Here’s the harsh reality of modern warfare — it takes a great deal of complex and demanding engineering to design weapons systems that seek out and destroy our enemies. And frankly, technology tends to advance fastest in times of war, but that’s a rather sobering achievement when you consider the cost.
But what if wartime technology could deliver immediate, life-changing benefits to people in war zones who may not support our vision of the world? Would we have a new “weapon” in our arsenal to create a durable peace?
There’s a remarkable human interest story playing out in Iraq, thanks to an engineering professor who is also a brigadier general in the Army Reserves. Jeffrey Talley just came back to civilian life as an educator and researcher after a tour of duty in Iraq as engineer for Multi-National Division - Baghdad. He’s being credited with making Sadr City — a Shiite slum and one of the most dangerous sections of the city — a more peaceful place to live. He didn’t do it with laser-guided automatic weapons or smart bombs. He did it with a functioning sanitary system and safe, clean buildings for school children.
In May 2008, much of Sadr City had been reduced to rubble, roadside bombs and raw sewage after long months of intense fighting between Iraqi security forces and the militia of extremist Shiite cleric Moqtada al-Sadr. That’s when Talley set up Task Force Gold, a military unit designed to take on the job of cleaning up the debris of war and the physical decay that had piled up over three decades of neglect.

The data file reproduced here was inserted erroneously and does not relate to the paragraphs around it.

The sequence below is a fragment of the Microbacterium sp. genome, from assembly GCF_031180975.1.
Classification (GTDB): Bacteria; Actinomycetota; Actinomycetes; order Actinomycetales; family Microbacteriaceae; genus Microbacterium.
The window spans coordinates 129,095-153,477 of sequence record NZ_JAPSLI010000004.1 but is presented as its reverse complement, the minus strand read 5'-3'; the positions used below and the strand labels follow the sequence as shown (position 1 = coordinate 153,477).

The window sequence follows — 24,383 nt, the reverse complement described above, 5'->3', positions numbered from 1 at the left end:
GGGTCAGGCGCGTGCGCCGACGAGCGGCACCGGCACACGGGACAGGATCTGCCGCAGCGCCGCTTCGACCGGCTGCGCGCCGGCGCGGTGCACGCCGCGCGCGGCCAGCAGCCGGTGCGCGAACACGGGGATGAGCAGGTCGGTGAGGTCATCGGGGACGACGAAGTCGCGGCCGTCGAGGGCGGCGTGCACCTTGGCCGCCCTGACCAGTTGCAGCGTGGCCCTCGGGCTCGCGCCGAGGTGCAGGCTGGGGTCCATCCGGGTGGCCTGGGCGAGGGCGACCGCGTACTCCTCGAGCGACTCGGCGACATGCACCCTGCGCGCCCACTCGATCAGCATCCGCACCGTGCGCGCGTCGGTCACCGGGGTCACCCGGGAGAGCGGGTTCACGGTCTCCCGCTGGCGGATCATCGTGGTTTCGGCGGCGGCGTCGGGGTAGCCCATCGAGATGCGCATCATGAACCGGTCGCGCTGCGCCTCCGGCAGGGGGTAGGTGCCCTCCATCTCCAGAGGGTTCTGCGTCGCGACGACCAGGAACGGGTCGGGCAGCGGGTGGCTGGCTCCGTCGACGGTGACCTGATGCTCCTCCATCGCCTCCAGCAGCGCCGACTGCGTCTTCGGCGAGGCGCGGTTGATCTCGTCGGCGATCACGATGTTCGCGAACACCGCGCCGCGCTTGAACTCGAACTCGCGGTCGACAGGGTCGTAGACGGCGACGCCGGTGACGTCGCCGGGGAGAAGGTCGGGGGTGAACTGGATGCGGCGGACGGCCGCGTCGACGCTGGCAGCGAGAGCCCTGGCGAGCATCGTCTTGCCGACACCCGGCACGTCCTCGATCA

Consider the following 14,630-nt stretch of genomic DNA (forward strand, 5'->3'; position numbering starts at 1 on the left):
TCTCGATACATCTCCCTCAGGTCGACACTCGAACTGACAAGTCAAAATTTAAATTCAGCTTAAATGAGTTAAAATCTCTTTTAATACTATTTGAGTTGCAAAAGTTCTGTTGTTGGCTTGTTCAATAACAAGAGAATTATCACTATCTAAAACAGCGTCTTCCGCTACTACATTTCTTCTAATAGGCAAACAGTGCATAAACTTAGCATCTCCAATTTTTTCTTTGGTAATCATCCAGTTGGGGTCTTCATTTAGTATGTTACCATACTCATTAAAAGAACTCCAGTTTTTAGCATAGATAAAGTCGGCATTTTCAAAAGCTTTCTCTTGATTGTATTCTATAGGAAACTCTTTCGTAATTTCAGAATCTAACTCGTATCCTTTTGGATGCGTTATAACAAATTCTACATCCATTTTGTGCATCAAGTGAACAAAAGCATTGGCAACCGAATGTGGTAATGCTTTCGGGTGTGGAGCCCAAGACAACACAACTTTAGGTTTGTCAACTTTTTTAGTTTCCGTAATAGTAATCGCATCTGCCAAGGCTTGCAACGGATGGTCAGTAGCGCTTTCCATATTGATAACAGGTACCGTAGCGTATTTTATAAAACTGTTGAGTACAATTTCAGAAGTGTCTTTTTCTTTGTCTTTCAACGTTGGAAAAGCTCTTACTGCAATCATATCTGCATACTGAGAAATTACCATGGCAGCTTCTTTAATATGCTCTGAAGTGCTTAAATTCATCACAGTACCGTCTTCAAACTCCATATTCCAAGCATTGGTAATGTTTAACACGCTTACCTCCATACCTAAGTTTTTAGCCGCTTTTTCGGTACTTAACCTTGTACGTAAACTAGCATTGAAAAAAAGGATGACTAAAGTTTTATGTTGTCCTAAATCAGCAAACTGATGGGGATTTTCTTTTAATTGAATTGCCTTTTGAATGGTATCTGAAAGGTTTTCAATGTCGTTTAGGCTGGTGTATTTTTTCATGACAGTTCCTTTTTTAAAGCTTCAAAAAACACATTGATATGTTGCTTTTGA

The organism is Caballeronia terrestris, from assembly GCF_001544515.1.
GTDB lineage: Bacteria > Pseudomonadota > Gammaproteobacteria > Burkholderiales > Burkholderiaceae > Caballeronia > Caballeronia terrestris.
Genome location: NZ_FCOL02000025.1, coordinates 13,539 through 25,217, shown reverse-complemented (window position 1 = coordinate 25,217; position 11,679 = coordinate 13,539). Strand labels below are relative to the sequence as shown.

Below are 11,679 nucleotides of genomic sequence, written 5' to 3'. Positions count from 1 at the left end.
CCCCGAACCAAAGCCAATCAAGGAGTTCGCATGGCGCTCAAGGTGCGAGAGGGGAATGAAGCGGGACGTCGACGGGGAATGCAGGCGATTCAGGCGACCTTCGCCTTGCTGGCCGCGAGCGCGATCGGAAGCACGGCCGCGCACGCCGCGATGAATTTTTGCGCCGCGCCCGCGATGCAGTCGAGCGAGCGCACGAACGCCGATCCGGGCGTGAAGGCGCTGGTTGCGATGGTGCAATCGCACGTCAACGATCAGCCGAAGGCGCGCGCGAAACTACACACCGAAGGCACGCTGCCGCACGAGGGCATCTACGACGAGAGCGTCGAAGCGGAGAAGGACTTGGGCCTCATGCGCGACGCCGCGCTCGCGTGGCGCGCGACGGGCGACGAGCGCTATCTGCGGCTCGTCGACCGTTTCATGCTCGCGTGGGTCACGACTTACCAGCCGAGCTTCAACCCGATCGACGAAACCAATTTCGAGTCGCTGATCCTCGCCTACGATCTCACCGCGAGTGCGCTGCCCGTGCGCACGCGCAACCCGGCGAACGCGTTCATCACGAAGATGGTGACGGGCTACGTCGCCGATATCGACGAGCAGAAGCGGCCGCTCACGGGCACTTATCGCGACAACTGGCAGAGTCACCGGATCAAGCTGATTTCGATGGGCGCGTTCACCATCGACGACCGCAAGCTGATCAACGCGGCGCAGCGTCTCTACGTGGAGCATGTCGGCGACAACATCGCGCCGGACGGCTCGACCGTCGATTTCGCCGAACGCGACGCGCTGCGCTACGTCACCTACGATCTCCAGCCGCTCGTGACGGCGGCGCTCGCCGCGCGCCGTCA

In Talley’s mind, his job was to “engineer the peace.” It was an extraordinarily simple idea, but a huge and dangerous job — combine his soldiers and engineers with Iraqi contractors to bring back the basic services of water, sewage and electricity, and restore the schools and hospitals. Do that, and people will begin to turn away from the militias, he thought.
What Talley was doing was showing the residents of Sadr City what life could look like. He was giving them hope, even as he was giving them flushing toilets and a functioning marketplace where they could safely buy food. If they could choose to start a business and improve their communities, he thought, they could choose to support the government of Iraq and a different way of life to the alternative of supporting the militias.
The strategy turned him into an instant target with a price on his head, because militia leaders knew Talley’s success would mean their failure to reclaim the area. But eventually, the residents of Sadr City began to buy in to Talley’s approach, because their lives were actually getting better. In fact, the number of acts of terrorism and violence dropped precipitously in this most dangerous region of Iraq.
“People who historically were neutral or anti-coalition forces started to see that maybe this way ahead is a positive one,” Talley said in December. “They all started saying 'no’ to the militia, and 'yes’ to progress and to peace.”
So, yes, engineering does play a vital and necessary role in defending our nation against those who would do us harm. However, with the foresight and boldness of Jeffrey Talley, we have learned that engineering can also be a powerful weapon for creating peace out of despair — a hard lesson that each generation must relearn for itself.